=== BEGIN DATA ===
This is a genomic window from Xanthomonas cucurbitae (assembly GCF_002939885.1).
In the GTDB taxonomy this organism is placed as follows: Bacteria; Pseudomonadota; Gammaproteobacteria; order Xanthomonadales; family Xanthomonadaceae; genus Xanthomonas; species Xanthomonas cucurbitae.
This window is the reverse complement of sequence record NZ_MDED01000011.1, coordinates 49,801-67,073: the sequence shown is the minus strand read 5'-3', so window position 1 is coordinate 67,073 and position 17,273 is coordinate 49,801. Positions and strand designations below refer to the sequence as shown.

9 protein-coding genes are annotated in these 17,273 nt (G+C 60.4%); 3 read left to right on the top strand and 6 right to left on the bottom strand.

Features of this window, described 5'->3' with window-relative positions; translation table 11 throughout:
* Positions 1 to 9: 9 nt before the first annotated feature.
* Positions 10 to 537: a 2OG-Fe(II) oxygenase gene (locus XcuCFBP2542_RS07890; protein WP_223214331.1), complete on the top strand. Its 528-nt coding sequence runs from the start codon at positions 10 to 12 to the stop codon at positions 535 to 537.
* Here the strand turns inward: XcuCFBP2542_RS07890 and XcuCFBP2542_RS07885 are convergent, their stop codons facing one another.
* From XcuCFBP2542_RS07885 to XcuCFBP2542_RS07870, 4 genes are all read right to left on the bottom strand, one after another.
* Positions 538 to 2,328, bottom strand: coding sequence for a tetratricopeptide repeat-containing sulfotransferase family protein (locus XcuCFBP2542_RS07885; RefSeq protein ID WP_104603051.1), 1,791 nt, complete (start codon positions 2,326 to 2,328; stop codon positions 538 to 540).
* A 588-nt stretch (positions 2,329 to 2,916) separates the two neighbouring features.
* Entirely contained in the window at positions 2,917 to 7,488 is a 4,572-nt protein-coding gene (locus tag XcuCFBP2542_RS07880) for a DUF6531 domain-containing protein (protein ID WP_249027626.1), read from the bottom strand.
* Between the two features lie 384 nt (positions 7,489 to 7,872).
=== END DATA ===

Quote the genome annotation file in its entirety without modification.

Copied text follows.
This is a genomic window from Xanthomonas cucurbitae (assembly GCF_002939885.1).
In the GTDB taxonomy this organism is placed as follows: Bacteria; Pseudomonadota; Gammaproteobacteria; order Xanthomonadales; family Xanthomonadaceae; genus Xanthomonas; species Xanthomonas cucurbitae.
This window is the reverse complement of sequence record NZ_MDED01000011.1, coordinates 49,801-67,073: the sequence shown is the minus strand read 5'-3', so window position 1 is coordinate 67,073 and position 17,273 is coordinate 49,801. Positions and strand designations below refer to the sequence as shown.

9 protein-coding genes are annotated in these 17,273 nt (G+C 60.4%); 3 read left to right on the top strand and 6 right to left on the bottom strand.

Features of this window, described 5'->3' with window-relative positions; translation table 11 throughout:
* Positions 1 to 9: 9 nt before the first annotated feature.
* Positions 10 to 537: a 2OG-Fe(II) oxygenase gene (locus XcuCFBP2542_RS07890; protein WP_223214331.1), complete on the top strand. Its 528-nt coding sequence runs from the start codon at positions 10 to 12 to the stop codon at positions 535 to 537.
* Here the strand turns inward: XcuCFBP2542_RS07890 and XcuCFBP2542_RS07885 are convergent, their stop codons facing one another.
* From XcuCFBP2542_RS07885 to XcuCFBP2542_RS07870, 4 genes are all read right to left on the bottom strand, one after another.
* Positions 538 to 2,328, bottom strand: coding sequence for a tetratricopeptide repeat-containing sulfotransferase family protein (locus XcuCFBP2542_RS07885; RefSeq protein ID WP_104603051.1), 1,791 nt, complete (start codon positions 2,326 to 2,328; stop codon positions 538 to 540).
* A 588-nt stretch (positions 2,329 to 2,916) separates the two neighbouring features.
* Entirely contained in the window at positions 2,917 to 7,488 is a 4,572-nt protein-coding gene (locus tag XcuCFBP2542_RS07880) for a DUF6531 domain-containing protein (protein ID WP_249027626.1), read from the bottom strand.
* Between the two features lie 384 nt (positions 7,489 to 7,872).